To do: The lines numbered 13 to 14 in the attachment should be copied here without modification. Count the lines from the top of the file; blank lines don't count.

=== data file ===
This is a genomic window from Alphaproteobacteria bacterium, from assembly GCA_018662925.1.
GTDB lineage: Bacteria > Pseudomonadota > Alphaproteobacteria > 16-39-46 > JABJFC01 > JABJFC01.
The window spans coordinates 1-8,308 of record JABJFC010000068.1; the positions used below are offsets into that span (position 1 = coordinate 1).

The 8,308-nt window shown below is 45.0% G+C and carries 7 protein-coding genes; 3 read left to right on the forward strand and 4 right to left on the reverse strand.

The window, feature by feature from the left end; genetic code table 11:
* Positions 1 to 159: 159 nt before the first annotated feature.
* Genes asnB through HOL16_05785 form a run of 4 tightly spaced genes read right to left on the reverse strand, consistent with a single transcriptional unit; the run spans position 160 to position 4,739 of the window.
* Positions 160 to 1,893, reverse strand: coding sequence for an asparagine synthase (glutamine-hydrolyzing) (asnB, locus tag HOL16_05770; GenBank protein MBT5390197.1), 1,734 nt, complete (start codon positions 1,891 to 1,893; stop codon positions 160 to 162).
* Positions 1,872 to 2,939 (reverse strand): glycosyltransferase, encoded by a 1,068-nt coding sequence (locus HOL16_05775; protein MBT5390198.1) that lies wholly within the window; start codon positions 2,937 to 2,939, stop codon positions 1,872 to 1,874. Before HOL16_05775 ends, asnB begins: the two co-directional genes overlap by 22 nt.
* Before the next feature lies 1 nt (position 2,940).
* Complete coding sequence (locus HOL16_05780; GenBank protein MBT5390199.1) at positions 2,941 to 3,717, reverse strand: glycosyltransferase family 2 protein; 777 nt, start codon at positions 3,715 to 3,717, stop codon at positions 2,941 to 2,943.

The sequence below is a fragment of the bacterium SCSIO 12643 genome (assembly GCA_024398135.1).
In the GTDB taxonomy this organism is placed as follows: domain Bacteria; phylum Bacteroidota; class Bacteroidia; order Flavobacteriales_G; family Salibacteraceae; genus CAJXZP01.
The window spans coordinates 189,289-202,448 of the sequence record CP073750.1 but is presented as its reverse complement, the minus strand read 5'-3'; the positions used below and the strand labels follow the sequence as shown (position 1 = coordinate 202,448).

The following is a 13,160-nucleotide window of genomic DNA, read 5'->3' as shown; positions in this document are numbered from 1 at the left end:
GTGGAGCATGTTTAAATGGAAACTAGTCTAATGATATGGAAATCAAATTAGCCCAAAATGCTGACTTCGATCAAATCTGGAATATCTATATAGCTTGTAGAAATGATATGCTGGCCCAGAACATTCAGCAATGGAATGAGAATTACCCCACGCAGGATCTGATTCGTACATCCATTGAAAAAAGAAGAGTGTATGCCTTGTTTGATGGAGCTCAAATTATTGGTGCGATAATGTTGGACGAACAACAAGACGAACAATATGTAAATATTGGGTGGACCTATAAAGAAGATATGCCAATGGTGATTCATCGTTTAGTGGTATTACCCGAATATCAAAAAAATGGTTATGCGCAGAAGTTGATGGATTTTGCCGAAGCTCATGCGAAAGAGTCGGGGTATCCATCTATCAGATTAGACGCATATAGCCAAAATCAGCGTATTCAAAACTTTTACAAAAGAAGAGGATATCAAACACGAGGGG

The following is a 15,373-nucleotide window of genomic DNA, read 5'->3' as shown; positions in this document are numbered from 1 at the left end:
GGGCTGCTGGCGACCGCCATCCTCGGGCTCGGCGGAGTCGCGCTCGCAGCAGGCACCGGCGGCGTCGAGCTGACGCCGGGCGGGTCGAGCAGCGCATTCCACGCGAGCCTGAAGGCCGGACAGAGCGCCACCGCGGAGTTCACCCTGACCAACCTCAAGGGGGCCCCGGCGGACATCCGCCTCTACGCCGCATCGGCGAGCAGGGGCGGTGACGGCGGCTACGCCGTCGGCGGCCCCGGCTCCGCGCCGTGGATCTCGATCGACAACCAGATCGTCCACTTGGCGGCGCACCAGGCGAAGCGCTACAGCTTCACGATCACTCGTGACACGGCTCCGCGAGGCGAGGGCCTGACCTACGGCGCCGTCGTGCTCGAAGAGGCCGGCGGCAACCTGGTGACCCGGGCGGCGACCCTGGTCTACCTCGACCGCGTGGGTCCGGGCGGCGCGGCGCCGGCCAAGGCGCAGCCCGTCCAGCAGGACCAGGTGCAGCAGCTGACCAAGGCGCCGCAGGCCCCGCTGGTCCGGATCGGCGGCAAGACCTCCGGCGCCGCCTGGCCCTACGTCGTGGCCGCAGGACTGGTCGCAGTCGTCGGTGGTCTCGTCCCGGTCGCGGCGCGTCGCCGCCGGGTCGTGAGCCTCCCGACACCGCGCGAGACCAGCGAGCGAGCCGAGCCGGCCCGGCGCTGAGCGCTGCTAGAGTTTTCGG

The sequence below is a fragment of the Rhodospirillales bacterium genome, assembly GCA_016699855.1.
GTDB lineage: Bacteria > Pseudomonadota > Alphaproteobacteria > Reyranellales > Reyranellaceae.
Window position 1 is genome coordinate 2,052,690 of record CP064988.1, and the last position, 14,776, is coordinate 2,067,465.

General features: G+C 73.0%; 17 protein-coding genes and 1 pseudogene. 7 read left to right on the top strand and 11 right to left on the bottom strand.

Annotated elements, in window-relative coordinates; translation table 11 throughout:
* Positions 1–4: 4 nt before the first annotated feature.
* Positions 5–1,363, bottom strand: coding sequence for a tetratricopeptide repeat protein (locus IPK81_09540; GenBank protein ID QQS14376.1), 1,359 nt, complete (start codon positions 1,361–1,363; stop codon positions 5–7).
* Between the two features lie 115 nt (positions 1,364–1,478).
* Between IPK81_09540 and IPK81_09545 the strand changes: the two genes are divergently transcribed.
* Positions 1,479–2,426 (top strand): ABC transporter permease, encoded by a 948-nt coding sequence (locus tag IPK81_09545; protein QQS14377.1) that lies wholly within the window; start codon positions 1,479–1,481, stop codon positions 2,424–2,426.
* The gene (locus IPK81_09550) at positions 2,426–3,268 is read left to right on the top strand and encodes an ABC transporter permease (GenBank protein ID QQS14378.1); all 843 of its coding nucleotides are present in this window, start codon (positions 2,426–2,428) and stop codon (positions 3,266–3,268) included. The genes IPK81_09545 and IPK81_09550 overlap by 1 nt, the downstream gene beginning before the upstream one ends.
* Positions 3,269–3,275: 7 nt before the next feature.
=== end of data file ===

In the GTDB taxonomy this organism is placed as follows: domain Bacteria; phylum Bacteroidota; class Bacteroidia; order Flavobacteriales_G; family Salibacteraceae; genus CAJXZP01.
The window spans coordinates 189,289-202,448 of the sequence record CP073750.1 but is presented as its reverse complement, the minus strand read 5'-3'; the positions used below and the strand labels follow the sequence as shown (position 1 = coordinate 202,448).